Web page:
I could tell you about the songs- the triumphant, daring rock opening of ‘’Give Life Back To Music’’, the inexpressible beauty of Chilly Gonzales’ transitional key change wonder ‘’Within’’, the ridiculously complex, genre bending album centerpiece ‘’Touch’’ (composed of over 250 elements within the song), or it’s magnum opus and definitive piece ‘’Giorgio By Morodor’’, a track which defines not only the album’s purpose but much of the genres located on RAM- but whether you’ve already listened or not (and shame thosae who haven’t), my words won’t do justice; this is one journey that Daft Punk have designed to be taken alone and consumed whole, through headphones, a compact disc, a record player, just as it was originally intended in their borrowed era. In 2013, Daft Punk gave us something we didn’t realize we were missing; the album.
Best Tracks: Giorgio By Morodor/Touch/Instant Crush (Feat. Julian Casablancas)
2. My Bloody Valentine- m b v
22 years have passed since My Bloody Valentine changed the way music sounded to an entire generation of music fans in 1991 with Loveless, but this January the release of m b v made it sound like the past two decades had simply never happened. Time seems to have escaped Kevin Shields, whose unrelenting, overwhelming wall of noise returns on the bands incredible third album.
A chorus of guitars familiarly drains the listener immediately backed by Shields ghost like vocal droning on opener ''She Found Now'', before m b v explodes into life with ''Only Tomorrow'', a track acting as a modern day substitution for the classic Loveless opener ''Only Shallow''. ''Who Sees You'' continues in the same vein with the majestic, unprecedented guitar sounds that Shields perfected in the early 1990’s, but before the possibility of criticizing the band for remaining unchanged enters your mind, it will be muted by ''Is This And Yes''. Within the space of 5 minutes and 7 seconds, the band drop their guitars and utilize the synth in such a clear, shimmering beautiful and emotive way that’s totally unexpected of them, marking a sound we’ve never heard from My Bloody Valentine before. It’s a perfect fit on them though, bringing the near lost genre of shoegaze into the 21st century in some style. Further on, ''If I Am'' mixes past and present with a gentle guitar wall backing and atmospheric vocals, but in a crisper, almost HD setting compared to their early work, a feature of the entire record; MBV have never sounded so close and in focus, yet they somehow retain their otherworldly, alien sense of being. ''New You'' is a softly executed lullaby but things get weird again on ''In Another Way'', an obvious standout that recalls the very best of Isn’t Anything, their debut work. ''Nothing Is'' constantly builds on a nervous, intense loop that slowly climaxes in an anxious haze, perfectly assisting final track ''Wonder 2'', a drum led, droning guitar comedown that owes something to The Beatles’ legendary ''Tomorrow Never Knows''.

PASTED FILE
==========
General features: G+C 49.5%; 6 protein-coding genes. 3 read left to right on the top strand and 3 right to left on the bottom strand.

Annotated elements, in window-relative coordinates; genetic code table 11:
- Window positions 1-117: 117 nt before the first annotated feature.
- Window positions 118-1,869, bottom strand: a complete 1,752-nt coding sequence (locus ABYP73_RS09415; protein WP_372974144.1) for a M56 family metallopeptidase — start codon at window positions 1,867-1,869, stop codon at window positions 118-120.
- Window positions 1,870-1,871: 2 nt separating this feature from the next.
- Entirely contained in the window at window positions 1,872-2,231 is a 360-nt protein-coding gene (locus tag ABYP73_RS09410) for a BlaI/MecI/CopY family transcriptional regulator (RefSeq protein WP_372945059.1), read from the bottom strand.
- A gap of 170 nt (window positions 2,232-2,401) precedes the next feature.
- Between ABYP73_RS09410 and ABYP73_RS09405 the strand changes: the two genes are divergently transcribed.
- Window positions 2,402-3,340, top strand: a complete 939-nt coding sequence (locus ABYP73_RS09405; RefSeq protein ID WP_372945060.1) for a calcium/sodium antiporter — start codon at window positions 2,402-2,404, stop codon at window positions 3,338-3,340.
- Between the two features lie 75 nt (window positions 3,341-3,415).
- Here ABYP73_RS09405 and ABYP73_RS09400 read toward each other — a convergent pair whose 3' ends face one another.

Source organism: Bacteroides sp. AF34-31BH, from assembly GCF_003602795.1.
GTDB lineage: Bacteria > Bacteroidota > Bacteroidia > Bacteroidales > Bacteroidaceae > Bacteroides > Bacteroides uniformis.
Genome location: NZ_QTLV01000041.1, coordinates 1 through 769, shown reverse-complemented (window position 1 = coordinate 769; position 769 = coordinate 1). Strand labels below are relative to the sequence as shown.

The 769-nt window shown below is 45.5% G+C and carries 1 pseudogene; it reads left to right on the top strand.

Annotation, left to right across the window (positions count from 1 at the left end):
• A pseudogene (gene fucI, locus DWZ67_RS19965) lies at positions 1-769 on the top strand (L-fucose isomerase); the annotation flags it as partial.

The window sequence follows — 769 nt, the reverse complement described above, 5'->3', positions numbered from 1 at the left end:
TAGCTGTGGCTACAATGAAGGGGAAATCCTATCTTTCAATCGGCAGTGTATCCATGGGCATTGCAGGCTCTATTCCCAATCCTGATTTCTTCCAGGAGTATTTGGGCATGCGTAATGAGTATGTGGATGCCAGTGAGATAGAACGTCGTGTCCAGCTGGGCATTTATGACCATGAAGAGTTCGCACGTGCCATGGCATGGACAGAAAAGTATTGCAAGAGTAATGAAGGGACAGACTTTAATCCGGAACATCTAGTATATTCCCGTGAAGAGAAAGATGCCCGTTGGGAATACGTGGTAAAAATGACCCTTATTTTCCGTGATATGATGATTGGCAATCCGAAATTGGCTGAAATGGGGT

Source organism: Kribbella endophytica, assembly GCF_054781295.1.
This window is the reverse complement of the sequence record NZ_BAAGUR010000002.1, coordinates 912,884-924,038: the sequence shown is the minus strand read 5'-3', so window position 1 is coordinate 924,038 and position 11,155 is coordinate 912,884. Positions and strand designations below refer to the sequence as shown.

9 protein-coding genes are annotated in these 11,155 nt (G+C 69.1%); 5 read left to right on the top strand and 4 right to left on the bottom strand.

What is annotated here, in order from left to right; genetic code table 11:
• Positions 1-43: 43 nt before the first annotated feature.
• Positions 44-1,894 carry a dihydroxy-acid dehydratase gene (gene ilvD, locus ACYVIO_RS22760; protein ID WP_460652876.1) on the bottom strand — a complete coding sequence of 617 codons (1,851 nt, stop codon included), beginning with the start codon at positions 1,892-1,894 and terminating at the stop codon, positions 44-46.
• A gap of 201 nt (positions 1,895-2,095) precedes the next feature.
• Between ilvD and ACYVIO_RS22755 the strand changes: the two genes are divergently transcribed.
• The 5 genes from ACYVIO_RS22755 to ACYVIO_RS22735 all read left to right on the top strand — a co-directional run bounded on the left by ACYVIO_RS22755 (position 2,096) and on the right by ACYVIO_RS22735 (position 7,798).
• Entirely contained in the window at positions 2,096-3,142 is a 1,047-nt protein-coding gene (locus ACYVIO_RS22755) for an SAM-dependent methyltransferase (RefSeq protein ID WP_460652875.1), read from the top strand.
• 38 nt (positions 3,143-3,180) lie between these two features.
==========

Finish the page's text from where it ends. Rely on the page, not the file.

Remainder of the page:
It’s a rare thing indeed for any band or artist to return after such a length and immediately fill the void, but to create a record of such quality that it can stand alongside an album like its predecessor is a near miracle. m b v welcomes fans back like an old friend with the so familiar sound of extreme, unique noise all the while unfolding into an unmistakably modern record, transitioning the band before our very eyes. For 22 years so many waited, hoping to hear another blank of Kevin Shields’ genius, and here, encapsulated in 46 minutes is everything they ever dreamed; an immersive, enthralling, hypnotic masterpiece. Typical My Bloody Valentine then.
Best Tracks: She Found Now/Is This And Yes/In Another Way
What made number 1? Continue to my next post for the answer plus the full list of albums and tracks that made my countdown this year...